Wednesday, October 15, 2008

Governor Paterson Announces New York Drivers Will Save Half a Billion Dollars

Issued 10/14/2008 ---------------------------------------------------- For Immediate Release


Reduced Rate Increases Will Save New York Drivers $515 Million in Insurance Premiums

As New Yorkers Drive Less Because of High Gas Prices, Auto Insurers Told to Withdraw or Decrease Proposed Rate Hikes

Governor David A. Paterson today announced that auto insurance rates for New York drivers will increase by an average of less than one percent, meaning New York drivers will pay almost $515 million less than what auto insurance companies were originally seeking to charge. As part of Governor Paterson’s call to make New York more affordable, the New York State Insurance Department issued a directive that required insurance companies to consider the impact of reduced driving due to higher gas prices before setting insurance rates, and as a result several insurers voluntarily reduced or withdrew their requested rate increases. Prior to this directive, this year’s average requested increase from New York regulated auto insurance providers had been eight percent.

Forty-three companies – covering 75 percent of New York drivers – had rate filings pending on August 6, when the New York Insurance Department required companies to demonstrate how they were factoring in reduced driving when setting new rates. As a result, many of the companies withdrew or dramatically reduced their filed increases. Additionally, insurance companies that failed to provide adequate support for their filing or failed to respond to the Insurance Department's directive will not have their requested increases approved. New York residents already pay approximately $10 billion annually in auto insurance premiums.

“It’s simply counterintuitive to increase rates by eight percent when people are driving less. Because of higher gas prices, New Yorkers are driving less and having fewer accidents as a result,” said Governor Paterson. “New York’s auto insurance rates are already the third highest in the nation, and if the original requests for rate increases had been approved, it would have cost New Yorkers more than $600 million. By working with these insurance providers, we have helped provide $515 million in badly needed relief for New Yorkers.”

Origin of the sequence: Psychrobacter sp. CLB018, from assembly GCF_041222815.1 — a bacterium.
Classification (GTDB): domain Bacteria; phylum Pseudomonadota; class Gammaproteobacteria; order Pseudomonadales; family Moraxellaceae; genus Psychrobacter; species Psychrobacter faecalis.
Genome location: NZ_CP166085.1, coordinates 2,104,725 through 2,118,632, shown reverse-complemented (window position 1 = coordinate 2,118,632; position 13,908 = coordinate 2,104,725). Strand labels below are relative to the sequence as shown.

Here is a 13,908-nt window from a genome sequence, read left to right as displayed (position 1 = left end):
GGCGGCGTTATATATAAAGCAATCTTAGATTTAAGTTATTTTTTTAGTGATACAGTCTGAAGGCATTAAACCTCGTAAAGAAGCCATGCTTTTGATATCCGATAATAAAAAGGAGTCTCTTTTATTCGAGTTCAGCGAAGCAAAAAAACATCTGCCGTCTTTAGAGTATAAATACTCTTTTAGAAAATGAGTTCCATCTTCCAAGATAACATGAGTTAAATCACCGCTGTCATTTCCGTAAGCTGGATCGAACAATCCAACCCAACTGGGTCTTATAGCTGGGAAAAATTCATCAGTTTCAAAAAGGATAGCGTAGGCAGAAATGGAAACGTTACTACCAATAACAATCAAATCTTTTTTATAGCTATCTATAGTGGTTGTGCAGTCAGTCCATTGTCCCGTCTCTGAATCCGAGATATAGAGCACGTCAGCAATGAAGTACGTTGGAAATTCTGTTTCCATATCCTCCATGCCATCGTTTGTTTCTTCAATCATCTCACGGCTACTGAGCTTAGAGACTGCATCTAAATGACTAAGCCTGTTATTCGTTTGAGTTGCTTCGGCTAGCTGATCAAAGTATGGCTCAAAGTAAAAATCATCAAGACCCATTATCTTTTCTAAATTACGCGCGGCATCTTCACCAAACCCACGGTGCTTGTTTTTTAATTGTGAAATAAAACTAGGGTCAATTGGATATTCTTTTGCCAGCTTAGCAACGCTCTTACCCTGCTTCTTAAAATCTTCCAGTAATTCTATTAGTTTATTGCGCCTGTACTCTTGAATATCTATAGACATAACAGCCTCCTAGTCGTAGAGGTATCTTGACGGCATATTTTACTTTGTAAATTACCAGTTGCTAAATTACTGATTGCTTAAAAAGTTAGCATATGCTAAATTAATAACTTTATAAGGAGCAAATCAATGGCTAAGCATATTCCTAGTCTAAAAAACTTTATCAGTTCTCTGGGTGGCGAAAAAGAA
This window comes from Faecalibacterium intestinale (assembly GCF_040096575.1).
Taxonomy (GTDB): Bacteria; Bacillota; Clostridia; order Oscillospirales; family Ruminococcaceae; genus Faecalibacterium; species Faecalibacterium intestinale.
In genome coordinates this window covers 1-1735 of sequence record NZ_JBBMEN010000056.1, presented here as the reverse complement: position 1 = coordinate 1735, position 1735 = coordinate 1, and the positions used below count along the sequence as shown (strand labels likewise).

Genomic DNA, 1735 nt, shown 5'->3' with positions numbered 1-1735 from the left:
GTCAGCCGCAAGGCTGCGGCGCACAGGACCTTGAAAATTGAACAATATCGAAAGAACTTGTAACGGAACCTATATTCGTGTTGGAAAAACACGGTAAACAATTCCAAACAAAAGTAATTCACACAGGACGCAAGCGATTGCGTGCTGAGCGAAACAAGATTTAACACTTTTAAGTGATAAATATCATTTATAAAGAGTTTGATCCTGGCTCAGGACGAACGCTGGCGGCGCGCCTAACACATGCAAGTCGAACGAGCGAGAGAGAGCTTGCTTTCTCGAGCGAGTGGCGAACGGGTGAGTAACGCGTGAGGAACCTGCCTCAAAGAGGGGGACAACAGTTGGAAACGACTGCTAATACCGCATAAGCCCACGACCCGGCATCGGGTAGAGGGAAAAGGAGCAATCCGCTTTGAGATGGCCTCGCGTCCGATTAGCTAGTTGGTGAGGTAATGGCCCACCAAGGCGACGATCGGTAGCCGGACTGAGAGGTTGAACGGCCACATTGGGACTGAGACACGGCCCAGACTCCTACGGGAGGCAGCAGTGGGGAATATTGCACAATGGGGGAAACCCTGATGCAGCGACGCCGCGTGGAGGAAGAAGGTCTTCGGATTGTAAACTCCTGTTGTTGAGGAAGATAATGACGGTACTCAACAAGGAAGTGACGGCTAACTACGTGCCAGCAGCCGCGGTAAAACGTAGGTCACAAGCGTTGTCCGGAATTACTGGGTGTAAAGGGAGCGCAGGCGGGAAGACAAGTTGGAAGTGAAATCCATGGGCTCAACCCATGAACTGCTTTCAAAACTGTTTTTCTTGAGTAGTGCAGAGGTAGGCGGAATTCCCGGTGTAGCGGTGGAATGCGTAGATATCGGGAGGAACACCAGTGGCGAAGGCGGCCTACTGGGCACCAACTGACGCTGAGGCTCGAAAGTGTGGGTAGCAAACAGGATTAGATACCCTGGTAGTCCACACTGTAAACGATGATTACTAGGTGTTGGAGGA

Insurance Superintendent Eric Dinallo said: “There is a clear trend toward driving less. Since trends are an important factor in setting auto insurance rates, we would have been remiss had we gone ahead with business as usual. It is common sense: when gasoline prices are high, people drive less. When people drive less, they have fewer accidents and fewer claims. And the insurance rates should reflect that. Setting the correct rate is too important both to consumers and to fostering a vital, competitive auto insurance industry.”

On September 30, the U.S. Department of Transportation (DOT) released new data showing that July marked the ninth straight month to see a decline in driving nationally. Since last November, Americans have driven 62.6 billion fewer miles than they did over the same period a year earlier – topping the previous peak decline in 1970’s of 49.3 billion miles. In the summer months of June and July 2008, New Yorkers drove 907 million fewer miles than in June and July of 2007.


Hugh Fustercluck said...

Less driving does not necessarily translate into fewer accidents on the streets of New York. It simply means that guys named Vyacheslav and Yuri will have to create the same number of accidents in fewer miles of driving. Not a major problem, just an efficiency issue.

D. Barshay said...

Simply racist, Larry.

Boris Badanov and Natasha Fatale said...

I take umbrage at Mr. Fustercluck's implication that people with Russian names are involved in no-fault fraud. I have studied the subject extensively and have failed to detect a single person of Russian heritage, let alone Russian-named, involved in any way in the no-fault business. Entire problem is conclusively caused by Moose and Squirrel.